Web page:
Section 3 of the 20th Amendment specifies that if the House of Representatives has not chosen a president-elect in time for the inauguration (noon on January 20), then the vice president-elect becomes acting president until the House selects a president.
Does Congress vote to certify the presidential election?
In January, Congress sits in joint session to certify the election of the President and Vice President. In the year after the election, electoral documents are held at the OFR for public viewing, and then transferred to the Archives of the United States for permanent retention and access.
What is the the Electoral College?
When people cast their vote, they are actually voting for a group of people called electors. The number of electors each state gets is equal to its total number of Senators and Representatives in Congress. A total of 538 electors form the Electoral College. Each elector casts one vote following the general election.
What if no candidate gets 270 electoral?
If no candidate receives a majority of electoral votes, the Presidential election leaves the Electoral College process and moves to Congress. The House of Representatives elects the President from the 3 Presidential candidates who received the most electoral votes.
Has any President not conceded?
Donald Trump has been an exception to the tradition of concession in American presidential politics, refusing to concede defeat and declaring victory for himself despite having lost both the popular vote and electoral college in the 2020 United States presidential election.
What amendment banned poll taxes?
On this date in 1962, the House passed the Twenty-fourth Amendment, outlawing the poll tax as a voting requirement in federal elections, by a vote of 295 to 86. At the time, five states maintained poll taxes which disproportionately affected African-American voters: Virginia, Alabama, Mississippi, Arkansas, and Texas.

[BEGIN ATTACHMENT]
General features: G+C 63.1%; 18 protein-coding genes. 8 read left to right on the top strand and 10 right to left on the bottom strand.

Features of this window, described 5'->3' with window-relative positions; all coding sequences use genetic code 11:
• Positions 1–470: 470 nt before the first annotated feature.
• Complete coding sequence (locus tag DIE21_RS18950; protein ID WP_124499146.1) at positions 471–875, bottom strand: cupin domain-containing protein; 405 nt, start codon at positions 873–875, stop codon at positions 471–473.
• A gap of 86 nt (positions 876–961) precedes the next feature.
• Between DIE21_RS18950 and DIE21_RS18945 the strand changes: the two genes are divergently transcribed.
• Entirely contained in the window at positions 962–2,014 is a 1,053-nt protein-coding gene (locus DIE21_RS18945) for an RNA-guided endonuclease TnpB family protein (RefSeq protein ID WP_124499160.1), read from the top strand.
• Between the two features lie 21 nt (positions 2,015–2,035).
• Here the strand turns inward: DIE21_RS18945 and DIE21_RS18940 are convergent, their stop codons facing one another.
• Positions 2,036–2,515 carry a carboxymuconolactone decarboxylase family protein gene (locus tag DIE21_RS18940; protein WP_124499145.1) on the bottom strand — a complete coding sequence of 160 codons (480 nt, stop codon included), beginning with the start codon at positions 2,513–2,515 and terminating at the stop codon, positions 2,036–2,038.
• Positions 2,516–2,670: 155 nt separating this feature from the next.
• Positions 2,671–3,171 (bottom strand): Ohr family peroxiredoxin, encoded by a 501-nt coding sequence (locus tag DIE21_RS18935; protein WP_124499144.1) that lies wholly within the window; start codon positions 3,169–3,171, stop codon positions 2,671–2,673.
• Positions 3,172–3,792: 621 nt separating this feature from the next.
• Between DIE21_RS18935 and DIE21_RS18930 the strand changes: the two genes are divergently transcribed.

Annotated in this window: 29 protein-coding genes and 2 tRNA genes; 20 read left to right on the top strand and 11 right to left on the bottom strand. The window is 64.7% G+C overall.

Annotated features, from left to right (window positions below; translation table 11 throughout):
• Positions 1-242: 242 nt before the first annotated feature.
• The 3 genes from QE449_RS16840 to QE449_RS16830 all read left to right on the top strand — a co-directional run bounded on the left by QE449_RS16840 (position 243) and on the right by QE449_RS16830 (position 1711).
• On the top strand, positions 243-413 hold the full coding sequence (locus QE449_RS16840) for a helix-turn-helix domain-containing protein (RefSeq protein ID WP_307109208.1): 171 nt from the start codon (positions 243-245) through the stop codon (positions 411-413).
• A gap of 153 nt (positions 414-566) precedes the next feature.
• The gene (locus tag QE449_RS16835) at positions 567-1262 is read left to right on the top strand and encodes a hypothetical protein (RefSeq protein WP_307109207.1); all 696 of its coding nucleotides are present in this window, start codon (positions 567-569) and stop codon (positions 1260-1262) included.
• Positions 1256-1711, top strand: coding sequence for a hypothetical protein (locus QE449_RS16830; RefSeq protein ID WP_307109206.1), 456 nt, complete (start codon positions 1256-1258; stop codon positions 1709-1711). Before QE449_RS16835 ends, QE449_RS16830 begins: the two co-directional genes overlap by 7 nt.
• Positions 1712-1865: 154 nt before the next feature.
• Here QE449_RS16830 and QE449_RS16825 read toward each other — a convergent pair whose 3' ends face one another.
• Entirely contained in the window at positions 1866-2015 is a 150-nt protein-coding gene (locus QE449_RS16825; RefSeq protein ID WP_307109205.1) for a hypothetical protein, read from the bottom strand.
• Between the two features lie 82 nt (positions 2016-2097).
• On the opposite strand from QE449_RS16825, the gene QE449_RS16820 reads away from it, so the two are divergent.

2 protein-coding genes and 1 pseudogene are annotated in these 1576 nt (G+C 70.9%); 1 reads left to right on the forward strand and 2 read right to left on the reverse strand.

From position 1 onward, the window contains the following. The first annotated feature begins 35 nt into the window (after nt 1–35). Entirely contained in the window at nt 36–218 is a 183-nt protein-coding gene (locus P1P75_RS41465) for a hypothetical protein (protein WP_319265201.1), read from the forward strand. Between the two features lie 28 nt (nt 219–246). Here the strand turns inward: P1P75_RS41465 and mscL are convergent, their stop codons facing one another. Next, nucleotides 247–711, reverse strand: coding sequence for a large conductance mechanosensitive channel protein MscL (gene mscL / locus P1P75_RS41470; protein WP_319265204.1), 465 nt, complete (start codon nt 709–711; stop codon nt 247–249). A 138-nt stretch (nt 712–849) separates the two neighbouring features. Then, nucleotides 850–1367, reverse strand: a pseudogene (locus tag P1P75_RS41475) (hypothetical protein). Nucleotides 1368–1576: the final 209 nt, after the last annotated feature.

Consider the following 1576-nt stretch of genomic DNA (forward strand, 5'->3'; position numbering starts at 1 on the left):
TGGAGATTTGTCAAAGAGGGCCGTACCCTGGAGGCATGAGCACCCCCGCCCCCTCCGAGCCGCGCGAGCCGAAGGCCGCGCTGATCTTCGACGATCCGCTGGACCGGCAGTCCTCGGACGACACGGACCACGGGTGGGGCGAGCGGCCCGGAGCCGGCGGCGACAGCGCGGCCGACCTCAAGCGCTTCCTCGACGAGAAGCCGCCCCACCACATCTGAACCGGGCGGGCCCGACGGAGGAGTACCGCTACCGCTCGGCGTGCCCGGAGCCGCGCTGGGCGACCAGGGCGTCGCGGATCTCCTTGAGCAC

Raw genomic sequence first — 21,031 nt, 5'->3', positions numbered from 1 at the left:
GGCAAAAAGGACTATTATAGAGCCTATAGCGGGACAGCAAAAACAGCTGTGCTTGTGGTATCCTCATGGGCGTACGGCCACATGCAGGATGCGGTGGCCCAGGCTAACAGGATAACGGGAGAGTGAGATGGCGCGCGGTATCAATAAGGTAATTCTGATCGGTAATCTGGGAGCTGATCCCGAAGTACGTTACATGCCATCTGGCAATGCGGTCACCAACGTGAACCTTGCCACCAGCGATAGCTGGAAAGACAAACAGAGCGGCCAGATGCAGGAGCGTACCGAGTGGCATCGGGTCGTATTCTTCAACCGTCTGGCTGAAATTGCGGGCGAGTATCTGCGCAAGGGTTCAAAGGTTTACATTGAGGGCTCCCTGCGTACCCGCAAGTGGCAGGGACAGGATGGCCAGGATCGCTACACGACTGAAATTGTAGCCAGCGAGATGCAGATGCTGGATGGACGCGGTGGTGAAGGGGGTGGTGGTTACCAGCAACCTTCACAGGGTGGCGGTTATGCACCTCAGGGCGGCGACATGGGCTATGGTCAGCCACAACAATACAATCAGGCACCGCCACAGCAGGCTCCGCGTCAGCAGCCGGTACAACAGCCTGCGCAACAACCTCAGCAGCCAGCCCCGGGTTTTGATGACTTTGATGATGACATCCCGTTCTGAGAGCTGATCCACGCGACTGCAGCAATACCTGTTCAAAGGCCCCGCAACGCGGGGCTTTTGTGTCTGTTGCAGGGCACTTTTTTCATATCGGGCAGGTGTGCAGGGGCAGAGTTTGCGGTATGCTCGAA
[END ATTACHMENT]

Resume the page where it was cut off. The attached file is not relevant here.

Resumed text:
Does the Electoral College have to follow the popular vote?
Are there restrictions on who the electors can vote for? There is no Constitutional provision or Federal law that requires electors to vote according to the results of the popular vote in their States. Some States, however, require electors to cast their votes according to the popular vote.
What is Article 2 about in the Constitution?
Article 2 of the Constitution sets the guidelines and rules for the federal government’s executive branch, the branch responsible for directly administering the country.
What is a major criticism of the Electoral College?
Three criticisms of the College are made: It is “undemocratic
” It permits the election of a candidate who does not win the most votes
and. Its winner-takes-all approach cancels the votes of the losing candidates in each state.
What are the 4 requirements to be president?
According to Article II of the U.S. Constitution, the president must be a natural-born citizen of the United States, be at least 35 years old, and have been a resident of the United States for 14 years.
How many seats are there in the Electoral College?
The president and vice president of the United States are elected by the Electoral College, which consists of 538 electors from the fifty states and Washington, D.C. Electors are selected state-by-state, as determined by the laws of each state.
Was there ever a third party President?
Millard Fillmore, a member of the Whig party, was the 13th President of the United States (1850-1853) and the last President not to be affiliated with either the Democratic or Republican parties.
Has a third party ever won an electoral vote?
The most recent third-party candidates to receive an electoral vote were Libertarian Ron Paul and Sioux Nation independent Faith Spotted Eagle who received a vote each from faithless electors in 2016.